• Monitor changes in hedge fund and institutional shareholder holdings on a regular basis; understand the shareholder base, including, to the extent practical, relationships among holders, paying close attention to activist funds that commonly act together
  • Maintain regular, close contact with major institutional investors; CEO and CFO participation is very important
  • Monitor ISS, CII, TIAA-CREF corporate governance policies; activists try to “piggy-back” on process issues to bolster the argument for short-term business changes
  • Maintain up-to-date plans for contacts with media, regulatory agencies and political bodies

Prepare the Board of Directors to Deal with the Activist Situation

  • Maintaining a unified board consensus on key strategic issues is essential to success; in large measure an attack by an activist hedge fund is an attempt to drive a wedge between the board and management by raising doubts about strategy and management performance and to create divisions on the board by advocating that a special committee be formed
  • Review with the board basic strategy and the portfolio of businesses in light of possible arguments for spinoffs, share buybacks, increased leverage, special dividends, sale of the company or other structural changes
  • Schedule periodic presentations by the lawyer and the investment banker to familiarize directors with the current activist environment
  • Directors must guard against subversion of the responsibilities of the full board by the activists or related parties and should refer all approaches to the CEO
  • Avoid being put in play; recognize that psychological and perception factors may be more important than legal and financial factors in avoiding being singled out as a target

Monitor Trading

  • Employ stock watch service and monitor Schedule 13F filings
  • Monitor Schedule 13D and Hart-Scott-Rodino Act filings
  • Monitor parallel trading and group activity (the activist “wolf pack”)

The Activist White Paper

  • The activist will frequently approach a company with an extensive high-quality analysis of the company’s business that supports the activists recommendations (demands) for,
    • Return of capital to shareholders through share repurchase or a special dividend
    • Sale or the spin-off of a division
    • Change in business strategy
    • Improvement of management performance
    • Change in executive compensation
    • Change in governance: add new directors designated by the activist, separation of CEO and Chairman, declassify the board, remove poison pill and other shark repellants and permit shareholders to call a special meeting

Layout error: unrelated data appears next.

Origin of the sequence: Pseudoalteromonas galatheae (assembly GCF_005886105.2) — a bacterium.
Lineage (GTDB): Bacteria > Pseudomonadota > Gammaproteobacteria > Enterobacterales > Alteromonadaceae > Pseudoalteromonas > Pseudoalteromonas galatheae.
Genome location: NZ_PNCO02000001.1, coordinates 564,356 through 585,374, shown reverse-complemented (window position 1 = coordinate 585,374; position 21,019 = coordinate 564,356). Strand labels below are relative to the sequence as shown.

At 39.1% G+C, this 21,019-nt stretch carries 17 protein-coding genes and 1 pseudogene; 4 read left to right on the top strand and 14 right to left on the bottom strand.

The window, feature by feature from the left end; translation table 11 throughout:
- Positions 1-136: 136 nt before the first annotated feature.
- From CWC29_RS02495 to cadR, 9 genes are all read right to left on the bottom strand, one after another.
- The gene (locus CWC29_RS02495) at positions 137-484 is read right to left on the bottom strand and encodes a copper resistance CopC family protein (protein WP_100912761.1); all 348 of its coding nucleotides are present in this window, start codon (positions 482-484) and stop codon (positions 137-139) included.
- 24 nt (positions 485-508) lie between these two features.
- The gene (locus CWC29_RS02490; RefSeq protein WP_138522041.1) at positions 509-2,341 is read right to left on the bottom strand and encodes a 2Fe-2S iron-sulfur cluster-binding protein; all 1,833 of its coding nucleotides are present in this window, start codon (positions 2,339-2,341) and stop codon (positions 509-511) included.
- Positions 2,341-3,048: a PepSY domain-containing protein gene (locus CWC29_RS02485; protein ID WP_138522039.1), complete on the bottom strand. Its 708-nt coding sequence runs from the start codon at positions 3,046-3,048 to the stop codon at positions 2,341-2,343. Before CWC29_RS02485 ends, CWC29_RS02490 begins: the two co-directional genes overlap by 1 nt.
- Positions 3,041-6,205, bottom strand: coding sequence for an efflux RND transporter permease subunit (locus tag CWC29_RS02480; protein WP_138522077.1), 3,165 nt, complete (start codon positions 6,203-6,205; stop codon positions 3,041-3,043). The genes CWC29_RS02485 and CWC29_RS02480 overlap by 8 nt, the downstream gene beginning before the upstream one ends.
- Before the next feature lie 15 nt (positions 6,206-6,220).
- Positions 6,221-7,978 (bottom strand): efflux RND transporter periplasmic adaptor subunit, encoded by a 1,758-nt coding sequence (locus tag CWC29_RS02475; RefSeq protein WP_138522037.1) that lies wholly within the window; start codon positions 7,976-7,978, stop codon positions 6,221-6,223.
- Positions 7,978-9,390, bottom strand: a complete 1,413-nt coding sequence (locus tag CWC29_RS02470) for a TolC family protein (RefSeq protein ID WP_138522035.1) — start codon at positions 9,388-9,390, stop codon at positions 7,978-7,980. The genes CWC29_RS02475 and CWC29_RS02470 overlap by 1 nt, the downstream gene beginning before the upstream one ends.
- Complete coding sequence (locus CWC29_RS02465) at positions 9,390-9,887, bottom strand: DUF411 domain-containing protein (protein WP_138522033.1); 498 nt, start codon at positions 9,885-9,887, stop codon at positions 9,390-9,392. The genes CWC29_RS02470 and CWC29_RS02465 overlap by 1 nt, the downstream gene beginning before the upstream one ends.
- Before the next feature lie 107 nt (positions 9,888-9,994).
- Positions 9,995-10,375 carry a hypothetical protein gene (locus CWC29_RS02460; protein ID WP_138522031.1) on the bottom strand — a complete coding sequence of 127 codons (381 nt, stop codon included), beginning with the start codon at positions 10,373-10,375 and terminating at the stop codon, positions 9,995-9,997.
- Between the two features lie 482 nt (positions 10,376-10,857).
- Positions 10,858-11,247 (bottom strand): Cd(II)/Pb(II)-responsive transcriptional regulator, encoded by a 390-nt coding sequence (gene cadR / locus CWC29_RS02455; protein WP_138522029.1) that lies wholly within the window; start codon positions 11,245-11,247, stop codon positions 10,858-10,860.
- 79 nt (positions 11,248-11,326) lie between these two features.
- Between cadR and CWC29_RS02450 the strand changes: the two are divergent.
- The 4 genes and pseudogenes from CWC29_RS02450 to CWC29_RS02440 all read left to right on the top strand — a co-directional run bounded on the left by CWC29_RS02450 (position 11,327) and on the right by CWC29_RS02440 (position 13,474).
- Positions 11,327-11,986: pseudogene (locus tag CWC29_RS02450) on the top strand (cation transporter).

Responding to an Activist Approach

Response to Non-Public Communication

  • No duty to discuss or negotiate (no outright rejection and try to learn as much as possible by just listening)
  • No duty to disclose unless leak comes from within
  • Response to any particular approach must be specially structured; team should confer to decide proper response
  • Keep board advised
  • No duty to respond, but failure to respond may have negative consequences
  • Be prepared for public disclosure by activist

Response to Public Communication

  • No response other than “the board will consider”
  • Assemble team; inform directors
  • Call special board meeting to meet with team and consider the communication
  • Determine board’s response and whether to meet with activist (failure to meet may be viewed negatively by institutional investors)
  • Avoid mixed messages
  • Gauge whether the best outcome is to agree upon board representation and/or strategic business change in order to avoid a proxy fight
  • Be prepared and wiling to defend vigorously
  • The recent defeat by AOL of an activist short-slate proxy solicitation supported by ISS shows that investors can be persuaded to not blindly follow the recommendation of ISS. When presented with a well-articulated and compelling plan for the long-term success of a company, they are able to cut through the cacophony of short-sighted gains promised by activists touting short-term strategies. The AOL fight showed that when a company’s management and directors work together to clearly present a compelling long-term strategy for value creation, investors will listen.